Ingram editorial in the Union: Science or politics?

“Impact of Ingram family extends beyond The Union, throughout Nevada County community,” The Union editor wrote in 2014. You got that right.

The editor was saluting The Union’s onetime owners for a big promotional campaign. I’m referring to the families’ staunch conservatism that has long defined the “powers that be” in the community.

In the latest example, forester Robert G. Ingram writes “Gov. should take scientific approach to wildfire danger.” OK, fair enough.

But on a closer read, Ingram is launching a political attack on the democratic Governor — just like the small cluster of other vocal right-wing ideologues and global warming deniers around here. Their perspective has defined The Union’s editorial pages.

No one doubts that chaparral brush, Santa Ana winds, and dead vegetation contribute to wildfires, as Ingram writes. But he understates the crux of the matter: Califoria’s worst wildfire on record is burning in late December (you know, winter).

Ingram concedes (sort of): “The Earth’s recent warming contributes to the length of the fire season, a factor. But ‘the factor’ as our cherry-picking scientific Governor professes? No.”

Hello? The record fires are burning in late December. That’s not “cherry picking.”

As an article in the MIT Technology Review states: “The clearest way in which global warming increases wildfire risk—one supported by a growing body of peer-reviewed literature—is higher temperatures. Warmer air draws moisture from plants, trees, and soil, increasing what’s known as fuel aridity. This provides the dry fuel and conditions that feed wildfires” Another article is here.

Ingram’s “scientific method” soon deteriorates into a screed, as he concludes: ” If ol’ Governor Moonbeam really desired to help the people of California, scientifically, he’d kill the bullet train to nowhere. (Who the hell wants to haul ass from Modesto to Bakersfield only to be stuck there without a car to get the hell out?) Stop ignoring the science and direct the bullet train’s $100 billion to fuel management and returning California to some semblance of a fire regime.”

Author: jeffpelline

Jeff Pelline is a veteran editor and award-winning journalist - in print and online. He is publisher of Sierra FoodWineArt magazine and its website Jeff covered business and technology for The San Francisco Chronicle for 12 years, and he was a founding editor and Editor of CNET News for eight years, among other positions. Jeff has a bachelor's degree from UC Berkeley and a master's from Northwestern University. His hobbies include sailing, swimming, and trout fishing in the Sierra.

20 thoughts on “Ingram editorial in the Union: Science or politics?”

  1. Robert is kind of an enigma to me. I can’t help but respect him even though I rarely agree with his public views. He seems to enjoy being a big fish in a very small pond.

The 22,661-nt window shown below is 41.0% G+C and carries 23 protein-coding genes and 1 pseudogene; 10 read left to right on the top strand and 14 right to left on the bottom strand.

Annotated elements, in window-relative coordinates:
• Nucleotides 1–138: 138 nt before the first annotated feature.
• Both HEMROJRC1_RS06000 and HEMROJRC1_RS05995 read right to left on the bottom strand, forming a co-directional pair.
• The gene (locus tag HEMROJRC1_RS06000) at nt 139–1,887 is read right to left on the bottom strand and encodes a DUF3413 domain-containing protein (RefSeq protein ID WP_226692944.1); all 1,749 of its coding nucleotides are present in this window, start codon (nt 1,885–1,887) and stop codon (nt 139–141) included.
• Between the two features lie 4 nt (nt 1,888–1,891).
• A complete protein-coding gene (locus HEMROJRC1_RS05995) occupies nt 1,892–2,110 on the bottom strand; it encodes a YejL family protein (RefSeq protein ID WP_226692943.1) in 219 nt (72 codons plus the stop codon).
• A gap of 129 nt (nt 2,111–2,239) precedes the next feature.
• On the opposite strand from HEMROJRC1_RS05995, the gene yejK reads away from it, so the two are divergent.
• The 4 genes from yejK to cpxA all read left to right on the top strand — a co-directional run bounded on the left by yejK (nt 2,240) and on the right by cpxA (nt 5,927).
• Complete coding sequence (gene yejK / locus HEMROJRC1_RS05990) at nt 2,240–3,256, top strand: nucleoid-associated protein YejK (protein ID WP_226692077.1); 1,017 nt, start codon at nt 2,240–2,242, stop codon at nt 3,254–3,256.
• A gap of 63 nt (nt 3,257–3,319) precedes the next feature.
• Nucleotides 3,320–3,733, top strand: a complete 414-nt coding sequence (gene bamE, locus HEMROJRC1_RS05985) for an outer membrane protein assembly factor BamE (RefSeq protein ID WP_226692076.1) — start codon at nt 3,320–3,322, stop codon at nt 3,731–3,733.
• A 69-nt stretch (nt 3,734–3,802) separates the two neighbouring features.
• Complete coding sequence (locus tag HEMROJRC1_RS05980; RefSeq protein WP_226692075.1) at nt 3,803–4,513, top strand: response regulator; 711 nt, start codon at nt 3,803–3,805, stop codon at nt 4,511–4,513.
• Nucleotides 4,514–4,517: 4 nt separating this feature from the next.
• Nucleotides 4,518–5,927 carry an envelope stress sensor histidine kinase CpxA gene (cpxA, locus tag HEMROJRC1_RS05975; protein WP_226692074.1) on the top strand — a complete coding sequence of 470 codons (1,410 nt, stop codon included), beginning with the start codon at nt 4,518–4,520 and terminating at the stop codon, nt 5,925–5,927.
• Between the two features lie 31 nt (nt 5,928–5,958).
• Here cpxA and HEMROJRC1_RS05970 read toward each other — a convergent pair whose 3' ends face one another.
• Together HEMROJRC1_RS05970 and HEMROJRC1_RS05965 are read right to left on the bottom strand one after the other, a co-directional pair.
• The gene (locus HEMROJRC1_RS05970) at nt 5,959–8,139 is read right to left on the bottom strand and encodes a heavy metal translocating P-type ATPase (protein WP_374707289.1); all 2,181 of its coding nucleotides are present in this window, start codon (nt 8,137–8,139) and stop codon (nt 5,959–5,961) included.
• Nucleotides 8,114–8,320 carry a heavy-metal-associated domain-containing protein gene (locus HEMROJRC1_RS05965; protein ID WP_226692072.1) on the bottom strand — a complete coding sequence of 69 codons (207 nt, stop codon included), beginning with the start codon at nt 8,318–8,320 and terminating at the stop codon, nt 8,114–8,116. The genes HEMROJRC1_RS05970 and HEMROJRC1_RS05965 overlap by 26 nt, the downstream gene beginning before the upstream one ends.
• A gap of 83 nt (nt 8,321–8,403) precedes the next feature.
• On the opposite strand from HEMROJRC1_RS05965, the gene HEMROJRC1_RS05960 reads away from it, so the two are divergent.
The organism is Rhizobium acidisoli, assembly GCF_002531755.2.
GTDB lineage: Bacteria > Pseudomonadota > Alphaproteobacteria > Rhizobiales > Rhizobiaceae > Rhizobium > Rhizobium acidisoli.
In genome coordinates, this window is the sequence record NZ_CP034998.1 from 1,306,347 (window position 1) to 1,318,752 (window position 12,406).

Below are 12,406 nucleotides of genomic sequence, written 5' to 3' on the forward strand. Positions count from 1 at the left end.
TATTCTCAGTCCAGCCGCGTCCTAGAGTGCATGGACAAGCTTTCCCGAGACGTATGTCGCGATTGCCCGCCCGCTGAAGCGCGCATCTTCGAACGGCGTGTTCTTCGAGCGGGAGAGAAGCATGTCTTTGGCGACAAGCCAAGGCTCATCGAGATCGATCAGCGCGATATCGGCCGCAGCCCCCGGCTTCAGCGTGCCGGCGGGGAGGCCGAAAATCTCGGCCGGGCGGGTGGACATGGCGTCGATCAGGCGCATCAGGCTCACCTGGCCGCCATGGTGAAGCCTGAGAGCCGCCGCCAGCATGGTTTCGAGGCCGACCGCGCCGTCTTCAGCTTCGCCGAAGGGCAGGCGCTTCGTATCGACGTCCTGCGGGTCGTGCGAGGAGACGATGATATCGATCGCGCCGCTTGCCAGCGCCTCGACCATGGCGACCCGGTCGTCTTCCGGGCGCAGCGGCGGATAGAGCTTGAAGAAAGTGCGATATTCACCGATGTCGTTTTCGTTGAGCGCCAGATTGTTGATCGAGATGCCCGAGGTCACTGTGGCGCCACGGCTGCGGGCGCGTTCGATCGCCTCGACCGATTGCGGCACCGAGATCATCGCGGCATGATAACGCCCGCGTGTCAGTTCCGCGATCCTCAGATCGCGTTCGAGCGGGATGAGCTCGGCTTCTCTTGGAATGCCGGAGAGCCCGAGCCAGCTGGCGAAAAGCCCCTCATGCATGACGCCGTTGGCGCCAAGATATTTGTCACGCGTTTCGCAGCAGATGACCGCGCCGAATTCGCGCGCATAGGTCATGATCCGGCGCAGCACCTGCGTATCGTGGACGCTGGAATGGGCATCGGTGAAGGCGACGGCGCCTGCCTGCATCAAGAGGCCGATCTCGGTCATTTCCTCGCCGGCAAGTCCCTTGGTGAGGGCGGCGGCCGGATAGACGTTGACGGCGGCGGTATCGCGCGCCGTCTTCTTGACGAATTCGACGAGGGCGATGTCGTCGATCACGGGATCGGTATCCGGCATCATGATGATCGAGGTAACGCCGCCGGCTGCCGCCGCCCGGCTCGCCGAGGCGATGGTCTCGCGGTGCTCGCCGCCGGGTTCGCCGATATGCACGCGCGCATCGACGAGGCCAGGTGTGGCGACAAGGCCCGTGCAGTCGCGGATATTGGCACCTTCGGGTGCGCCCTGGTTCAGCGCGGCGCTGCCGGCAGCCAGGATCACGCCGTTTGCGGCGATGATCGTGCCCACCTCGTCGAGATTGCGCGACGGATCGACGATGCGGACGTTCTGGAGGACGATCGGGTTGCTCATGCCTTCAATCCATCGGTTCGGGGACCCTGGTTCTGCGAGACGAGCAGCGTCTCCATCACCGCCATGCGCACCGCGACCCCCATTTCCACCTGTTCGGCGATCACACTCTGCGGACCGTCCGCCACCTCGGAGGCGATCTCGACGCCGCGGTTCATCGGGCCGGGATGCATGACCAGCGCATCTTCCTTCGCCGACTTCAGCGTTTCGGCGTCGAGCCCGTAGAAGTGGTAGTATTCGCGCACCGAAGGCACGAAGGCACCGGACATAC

2. “Not global warming, classic, historic, Southern California fire weather.” Ingram’s statement in reference to the Santa Ana winds.

    What Ingram just did there is what he says Gov Brown is guilty of, “Most politicians don’t out and out lie, they instead, artfully include bits of truth to their mantra to support a specific agenda.”

    Ingram is playing dumb or just ignorant of the fact with what global warming is doing, making weather patterns more exaggerated and prolonged. Climatologists I’ve been reading some articles from have been talking about the role of reduced arctic ice cover and jet stream loopiness, more up and down instead of the flatter east to west pattern. When the Western North America has a strong ridge pattern, which is what we have seen all summer with intense heat, it broke down for awhile but came back very strong in December, is what is fueling the setup for Santa Ana winds. But maybe for some that is too many dots to connect to figure out why Southern California is burning in late December.

    By the way, in November of 2016 the arctic ice pack actually shrank during a month when it has always expanded. That had climatologists scratching their head because in recorded history that had never happened before.

  3. The climate deniers are a hazard to the planet. They have fallen into the hands and rhetoric of a fossil fuel industry that seeks to maximize their investment/profit by confusing the issue; a classic public relations technique popularized by the tobacco industry and used to delay action. Only this time it is the entire planet that is/will suffer not just smokers. That makes it a whole different ballgame. It should be obvious to anyone who actually stops to think about it, conservatives with politically crippled brains aside, that Trump’s positions and actions confirm that this is a money grab of the highest order at the expense of every living thing. Of course the narcissistic spoiled offspring of the robber barons are too wrapped up in their money (think Uncle Scrooge) to actually care about the little people whom they despise. They would rather have a feudal society with them at the top than a democracy and if the American people don’t wake up to this fact they will get the government they deserve and the chaos that will ensue.